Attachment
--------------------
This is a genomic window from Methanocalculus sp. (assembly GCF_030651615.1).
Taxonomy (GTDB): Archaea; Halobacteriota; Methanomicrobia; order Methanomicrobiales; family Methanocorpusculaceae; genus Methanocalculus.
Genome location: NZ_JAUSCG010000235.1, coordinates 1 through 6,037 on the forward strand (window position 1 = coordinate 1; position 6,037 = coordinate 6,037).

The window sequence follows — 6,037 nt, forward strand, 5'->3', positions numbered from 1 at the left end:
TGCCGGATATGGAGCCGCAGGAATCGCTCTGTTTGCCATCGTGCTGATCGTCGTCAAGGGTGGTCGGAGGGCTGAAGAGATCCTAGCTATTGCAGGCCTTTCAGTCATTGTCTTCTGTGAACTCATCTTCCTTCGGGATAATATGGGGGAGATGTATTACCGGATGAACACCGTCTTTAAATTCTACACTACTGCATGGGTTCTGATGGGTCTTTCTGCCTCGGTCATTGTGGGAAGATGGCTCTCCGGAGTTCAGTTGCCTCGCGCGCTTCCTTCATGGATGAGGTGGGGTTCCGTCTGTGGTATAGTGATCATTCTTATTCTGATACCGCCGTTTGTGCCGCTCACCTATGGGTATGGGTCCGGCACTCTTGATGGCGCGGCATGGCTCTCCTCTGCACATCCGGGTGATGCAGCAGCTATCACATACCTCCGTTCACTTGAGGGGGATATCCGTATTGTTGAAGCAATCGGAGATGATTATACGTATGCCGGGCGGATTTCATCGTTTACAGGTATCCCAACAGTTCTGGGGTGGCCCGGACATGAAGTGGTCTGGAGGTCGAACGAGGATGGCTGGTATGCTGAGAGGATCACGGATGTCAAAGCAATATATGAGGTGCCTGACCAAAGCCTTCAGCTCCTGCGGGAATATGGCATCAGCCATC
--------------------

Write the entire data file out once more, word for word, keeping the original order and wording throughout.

This is a genomic window from Methanocalculus sp. (assembly GCF_030651615.1).
Taxonomy (GTDB): Archaea; Halobacteriota; Methanomicrobia; order Methanomicrobiales; family Methanocorpusculaceae; genus Methanocalculus.
Genome location: NZ_JAUSCG010000235.1, coordinates 1 through 6,037 on the forward strand (window position 1 = coordinate 1; position 6,037 = coordinate 6,037).

The window sequence follows — 6,037 nt, forward strand, 5'->3', positions numbered from 1 at the left end:
TGCCGGATATGGAGCCGCAGGAATCGCTCTGTTTGCCATCGTGCTGATCGTCGTCAAGGGTGGTCGGAGGGCTGAAGAGATCCTAGCTATTGCAGGCCTTTCAGTCATTGTCTTCTGTGAACTCATCTTCCTTCGGGATAATATGGGGGAGATGTATTACCGGATGAACACCGTCTTTAAATTCTACACTACTGCATGGGTTCTGATGGGTCTTTCTGCCTCGGTCATTGTGGGAAGATGGCTCTCCGGAGTTCAGTTGCCTCGCGCGCTTCCTTCATGGATGAGGTGGGGTTCCGTCTGTGGTATAGTGATCATTCTTATTCTGATACCGCCGTTTGTGCCGCTCACCTATGGGTATGGGTCCGGCACTCTTGATGGCGCGGCATGGCTCTCCTCTGCACATCCGGGTGATGCAGCAGCTATCACATACCTCCGTTCACTTGAGGGGGATATCCGTATTGTTGAAGCAATCGGAGATGATTATACGTATGCCGGGCGGATTTCATCGTTTACAGGTATCCCAACAGTTCTGGGGTGGCCCGGACATGAAGTGGTCTGGAGGTCGAACGAGGATGGCTGGTATGCTGAGAGGATCACGGATGTCAAAGCAATATATGAGGTGCCTGACCAAAGCCTTCAGCTCCTGCGGGAATATGGCATCAGCCATC